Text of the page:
New York: Moody’s Corp reported a better-than-expected third-quarter profit on Thursday, as a pickup in capital markets activity prompted more bond issuers to seek its ratings.
The company raised its full-year forecast for earnings per share to $1.96 from $1.90, as it now expects its main ratings business to increase its revenues from a year earlier in the low-double-digit percent range.
Moody’s said profit rose to $136 million, or 58 cents a share, from $100.6 million, or 42 cents a share, a year earlier. That beat analysts’ average expectations of a profit of 45 cents a share, according to Thomson Reuters I/B/E/S.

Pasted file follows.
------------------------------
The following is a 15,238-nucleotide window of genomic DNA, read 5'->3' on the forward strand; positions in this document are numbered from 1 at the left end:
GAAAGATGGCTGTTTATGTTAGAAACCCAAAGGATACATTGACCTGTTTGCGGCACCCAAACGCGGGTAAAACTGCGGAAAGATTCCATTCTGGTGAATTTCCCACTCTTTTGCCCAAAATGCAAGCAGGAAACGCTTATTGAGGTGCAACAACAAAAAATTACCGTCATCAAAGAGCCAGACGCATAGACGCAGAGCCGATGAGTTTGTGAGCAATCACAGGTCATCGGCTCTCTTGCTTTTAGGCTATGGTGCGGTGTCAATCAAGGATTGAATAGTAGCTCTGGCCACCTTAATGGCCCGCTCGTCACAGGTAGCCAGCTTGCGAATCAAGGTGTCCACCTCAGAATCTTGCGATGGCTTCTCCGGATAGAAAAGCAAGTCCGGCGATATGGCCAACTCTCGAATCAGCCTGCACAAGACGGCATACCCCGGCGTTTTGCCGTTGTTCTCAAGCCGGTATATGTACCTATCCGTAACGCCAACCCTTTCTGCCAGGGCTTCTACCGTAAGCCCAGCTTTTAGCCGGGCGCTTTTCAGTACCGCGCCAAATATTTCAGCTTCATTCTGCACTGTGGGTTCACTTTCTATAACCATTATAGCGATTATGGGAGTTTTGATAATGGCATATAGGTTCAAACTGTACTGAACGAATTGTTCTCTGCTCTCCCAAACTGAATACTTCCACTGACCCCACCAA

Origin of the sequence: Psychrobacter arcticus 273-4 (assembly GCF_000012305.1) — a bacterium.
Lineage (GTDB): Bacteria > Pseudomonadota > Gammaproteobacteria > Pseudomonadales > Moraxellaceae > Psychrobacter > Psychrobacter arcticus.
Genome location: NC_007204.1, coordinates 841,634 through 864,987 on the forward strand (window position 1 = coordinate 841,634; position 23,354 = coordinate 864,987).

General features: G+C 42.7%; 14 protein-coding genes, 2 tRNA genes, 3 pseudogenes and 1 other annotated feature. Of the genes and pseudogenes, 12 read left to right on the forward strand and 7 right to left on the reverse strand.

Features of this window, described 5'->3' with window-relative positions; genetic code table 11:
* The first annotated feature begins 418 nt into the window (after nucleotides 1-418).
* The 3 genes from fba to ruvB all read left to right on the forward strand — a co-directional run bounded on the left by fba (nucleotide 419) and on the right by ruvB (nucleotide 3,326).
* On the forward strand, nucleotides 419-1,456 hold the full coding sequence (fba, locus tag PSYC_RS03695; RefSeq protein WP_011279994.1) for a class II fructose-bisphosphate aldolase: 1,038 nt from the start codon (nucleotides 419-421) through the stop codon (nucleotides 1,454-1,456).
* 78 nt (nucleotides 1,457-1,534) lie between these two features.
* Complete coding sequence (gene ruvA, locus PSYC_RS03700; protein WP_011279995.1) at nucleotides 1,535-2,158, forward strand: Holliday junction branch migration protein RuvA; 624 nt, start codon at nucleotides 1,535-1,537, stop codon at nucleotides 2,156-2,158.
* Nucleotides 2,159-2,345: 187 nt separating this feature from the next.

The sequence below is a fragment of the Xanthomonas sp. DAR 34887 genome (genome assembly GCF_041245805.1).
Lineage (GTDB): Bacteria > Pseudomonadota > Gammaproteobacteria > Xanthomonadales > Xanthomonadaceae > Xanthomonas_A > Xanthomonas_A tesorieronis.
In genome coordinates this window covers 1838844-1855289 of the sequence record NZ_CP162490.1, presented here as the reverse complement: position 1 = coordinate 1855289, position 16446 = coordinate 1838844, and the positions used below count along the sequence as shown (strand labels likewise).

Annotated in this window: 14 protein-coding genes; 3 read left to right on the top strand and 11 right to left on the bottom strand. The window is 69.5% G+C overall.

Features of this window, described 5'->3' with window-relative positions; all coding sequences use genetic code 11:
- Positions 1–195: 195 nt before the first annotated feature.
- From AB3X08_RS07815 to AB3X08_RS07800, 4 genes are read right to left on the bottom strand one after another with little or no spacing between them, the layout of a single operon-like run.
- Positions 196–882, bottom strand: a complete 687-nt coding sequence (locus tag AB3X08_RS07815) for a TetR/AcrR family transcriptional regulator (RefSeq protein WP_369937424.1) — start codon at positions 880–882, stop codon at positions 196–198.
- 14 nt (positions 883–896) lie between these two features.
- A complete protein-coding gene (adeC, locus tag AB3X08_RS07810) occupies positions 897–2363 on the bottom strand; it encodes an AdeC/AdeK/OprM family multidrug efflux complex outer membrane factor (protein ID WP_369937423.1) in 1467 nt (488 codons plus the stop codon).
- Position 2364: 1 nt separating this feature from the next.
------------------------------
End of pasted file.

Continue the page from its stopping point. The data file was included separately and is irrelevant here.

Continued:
The company said revenue climbed 14 percent to $513.3 million.
Moody’s Investors Service, the company’s core rating agency business, rated more high-yield bonds, more financial institutions’ debt and more debt from infrastructure and project finance in the third quarter.
High-yield debt issuance also fueled revenues at rival Standard & Poor’s, owned by McGraw-Hill Cos Inc, which reported a better-than-expected profit on Tuesday.
The two main ratings agencies have struggled in the last couple of years as the credit crunch has lowered debt issuance volumes.
They were also broadly criticized for not spotting problems that contributed to the global financial crisis and now face regulatory changes that threaten to cut into their businesses.